It’s worth taking a moment to ask what exactly “high-end” care is. Although there is clearly no precise definition, adjectives used to describe this manner of care have included “executive” and “luxurious.” The term “high-end” connotes “expensive,” “wealthy,” “rich.” It may not be politically correct to openly use these adjectives, nevertheless, they exist.

Discussing the reasons for the exponential growth of high-end care is not the purpose of this article; discussing the lessons learned since 2009 is.

Seaside Palm Beach is one of four treatment facilities owned and operated by Behavioral Health of the Palm Beaches (BHOPB). BHOPB’s experience in providing quality residential care for substance use disorders dates back to 1996. In 2009 providing high-end care was new for us, but providing high-quality residential care wasn’t. Seaside was planned by people who had years of administrative and clinical experience with the provision of quality care. Even so, there were lessons to be learned along the way. Sharing knowledge acquired through experience and research with our professional community has always been an integral aspect of BHOPB’s mission.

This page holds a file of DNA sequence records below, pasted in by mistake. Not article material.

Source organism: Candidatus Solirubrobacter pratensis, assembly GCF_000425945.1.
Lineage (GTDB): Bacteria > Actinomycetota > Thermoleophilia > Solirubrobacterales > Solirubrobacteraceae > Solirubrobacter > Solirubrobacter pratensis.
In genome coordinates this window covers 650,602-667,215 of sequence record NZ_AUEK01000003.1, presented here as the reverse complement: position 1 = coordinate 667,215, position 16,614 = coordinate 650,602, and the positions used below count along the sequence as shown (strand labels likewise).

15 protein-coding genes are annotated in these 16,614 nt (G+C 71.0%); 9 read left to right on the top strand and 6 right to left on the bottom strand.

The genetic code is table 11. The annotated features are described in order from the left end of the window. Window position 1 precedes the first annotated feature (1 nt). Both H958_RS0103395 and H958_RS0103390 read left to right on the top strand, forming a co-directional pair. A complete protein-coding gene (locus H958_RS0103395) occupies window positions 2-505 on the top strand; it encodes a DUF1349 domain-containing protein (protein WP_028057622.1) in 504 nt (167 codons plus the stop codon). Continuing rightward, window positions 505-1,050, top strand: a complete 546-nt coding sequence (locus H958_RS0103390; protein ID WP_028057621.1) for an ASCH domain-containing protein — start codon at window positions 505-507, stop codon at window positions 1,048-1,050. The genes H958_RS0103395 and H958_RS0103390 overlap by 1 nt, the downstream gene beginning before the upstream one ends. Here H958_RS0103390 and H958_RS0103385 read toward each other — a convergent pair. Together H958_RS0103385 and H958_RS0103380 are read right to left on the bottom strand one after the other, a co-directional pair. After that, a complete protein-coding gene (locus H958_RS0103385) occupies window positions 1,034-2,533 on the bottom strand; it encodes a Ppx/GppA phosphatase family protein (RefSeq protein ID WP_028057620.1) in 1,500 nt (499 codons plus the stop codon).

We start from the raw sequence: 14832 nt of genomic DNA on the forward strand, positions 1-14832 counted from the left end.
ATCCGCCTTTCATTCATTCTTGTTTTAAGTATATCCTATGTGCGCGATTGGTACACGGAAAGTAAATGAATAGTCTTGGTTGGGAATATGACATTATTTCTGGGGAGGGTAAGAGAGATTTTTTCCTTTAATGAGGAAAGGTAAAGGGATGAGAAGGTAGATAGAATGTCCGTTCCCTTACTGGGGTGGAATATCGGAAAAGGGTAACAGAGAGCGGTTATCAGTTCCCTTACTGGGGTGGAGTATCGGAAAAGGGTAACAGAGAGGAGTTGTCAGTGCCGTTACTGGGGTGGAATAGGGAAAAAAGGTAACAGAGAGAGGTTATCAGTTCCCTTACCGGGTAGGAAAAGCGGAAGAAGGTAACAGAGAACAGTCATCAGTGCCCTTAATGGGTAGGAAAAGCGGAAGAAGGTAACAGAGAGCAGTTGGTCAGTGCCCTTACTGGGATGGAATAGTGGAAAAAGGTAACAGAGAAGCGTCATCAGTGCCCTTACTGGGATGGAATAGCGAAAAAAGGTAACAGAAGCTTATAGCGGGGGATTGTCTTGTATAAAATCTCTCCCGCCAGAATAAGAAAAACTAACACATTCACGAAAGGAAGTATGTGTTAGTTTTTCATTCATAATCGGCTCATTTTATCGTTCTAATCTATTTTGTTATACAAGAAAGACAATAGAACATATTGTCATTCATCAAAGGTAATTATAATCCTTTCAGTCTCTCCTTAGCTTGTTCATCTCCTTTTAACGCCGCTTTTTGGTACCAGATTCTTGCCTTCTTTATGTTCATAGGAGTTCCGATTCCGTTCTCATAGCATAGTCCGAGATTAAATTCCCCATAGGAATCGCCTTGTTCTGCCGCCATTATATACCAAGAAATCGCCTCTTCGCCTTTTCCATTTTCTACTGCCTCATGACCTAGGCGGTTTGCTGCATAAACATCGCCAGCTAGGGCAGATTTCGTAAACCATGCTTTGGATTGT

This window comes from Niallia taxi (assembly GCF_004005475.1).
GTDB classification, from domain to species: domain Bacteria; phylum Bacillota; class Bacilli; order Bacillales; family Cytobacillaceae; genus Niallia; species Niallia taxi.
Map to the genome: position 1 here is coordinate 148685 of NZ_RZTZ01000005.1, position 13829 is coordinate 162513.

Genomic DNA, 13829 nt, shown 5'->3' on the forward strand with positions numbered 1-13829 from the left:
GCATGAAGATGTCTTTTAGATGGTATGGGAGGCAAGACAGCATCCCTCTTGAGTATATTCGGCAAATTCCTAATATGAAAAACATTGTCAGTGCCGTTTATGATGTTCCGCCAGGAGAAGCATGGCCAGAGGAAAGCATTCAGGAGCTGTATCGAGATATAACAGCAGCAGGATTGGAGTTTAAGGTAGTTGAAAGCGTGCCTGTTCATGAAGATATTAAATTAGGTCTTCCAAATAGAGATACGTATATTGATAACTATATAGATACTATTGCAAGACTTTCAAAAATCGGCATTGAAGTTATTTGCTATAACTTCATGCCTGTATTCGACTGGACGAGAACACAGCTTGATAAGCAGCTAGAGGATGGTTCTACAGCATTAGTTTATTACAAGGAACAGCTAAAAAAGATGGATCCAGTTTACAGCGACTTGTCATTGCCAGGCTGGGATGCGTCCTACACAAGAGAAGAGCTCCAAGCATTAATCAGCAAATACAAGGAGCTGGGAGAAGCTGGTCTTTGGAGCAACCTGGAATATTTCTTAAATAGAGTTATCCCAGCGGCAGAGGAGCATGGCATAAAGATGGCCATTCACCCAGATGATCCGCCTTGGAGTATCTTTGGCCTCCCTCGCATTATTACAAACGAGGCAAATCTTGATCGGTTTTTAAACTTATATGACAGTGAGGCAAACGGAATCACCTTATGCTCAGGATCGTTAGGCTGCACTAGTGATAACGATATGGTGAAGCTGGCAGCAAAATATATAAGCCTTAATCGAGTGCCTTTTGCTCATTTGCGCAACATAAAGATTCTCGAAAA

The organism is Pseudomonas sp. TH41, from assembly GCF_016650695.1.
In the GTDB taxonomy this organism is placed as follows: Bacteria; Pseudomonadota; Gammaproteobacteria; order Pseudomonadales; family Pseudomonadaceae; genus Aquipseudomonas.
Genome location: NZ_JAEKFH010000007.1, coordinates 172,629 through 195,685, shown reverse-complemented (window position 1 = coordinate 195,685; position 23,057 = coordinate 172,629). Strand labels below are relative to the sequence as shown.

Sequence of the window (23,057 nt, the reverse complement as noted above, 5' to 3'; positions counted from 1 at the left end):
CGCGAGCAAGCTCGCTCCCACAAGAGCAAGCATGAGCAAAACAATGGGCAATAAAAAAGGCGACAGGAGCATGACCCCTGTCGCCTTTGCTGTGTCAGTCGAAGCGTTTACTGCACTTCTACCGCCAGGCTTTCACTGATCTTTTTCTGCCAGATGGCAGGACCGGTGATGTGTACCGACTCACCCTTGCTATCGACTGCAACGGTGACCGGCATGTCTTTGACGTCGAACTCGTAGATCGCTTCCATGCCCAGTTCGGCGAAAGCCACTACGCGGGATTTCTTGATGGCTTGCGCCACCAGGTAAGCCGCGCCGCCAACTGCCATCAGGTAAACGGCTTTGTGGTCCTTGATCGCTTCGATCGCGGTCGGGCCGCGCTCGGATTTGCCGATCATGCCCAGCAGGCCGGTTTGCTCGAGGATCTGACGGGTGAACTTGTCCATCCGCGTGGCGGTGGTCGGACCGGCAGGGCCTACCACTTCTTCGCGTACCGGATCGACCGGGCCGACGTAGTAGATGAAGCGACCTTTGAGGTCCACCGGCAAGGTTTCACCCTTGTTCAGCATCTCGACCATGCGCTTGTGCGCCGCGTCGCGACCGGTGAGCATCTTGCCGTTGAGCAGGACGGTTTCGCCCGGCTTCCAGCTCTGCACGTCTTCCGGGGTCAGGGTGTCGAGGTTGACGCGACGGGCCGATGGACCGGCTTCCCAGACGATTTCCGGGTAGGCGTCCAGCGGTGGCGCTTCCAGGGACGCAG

Selecting and Preparing Staff

When staffing Seaside, we looked for the most highly qualified, credentialed, and experienced staff that we could find. We searched from within our organization and externally. It didn’t take long for us to see, and to recognize within ourselves, that we held attitudes that were negatively impacting the delivery of care.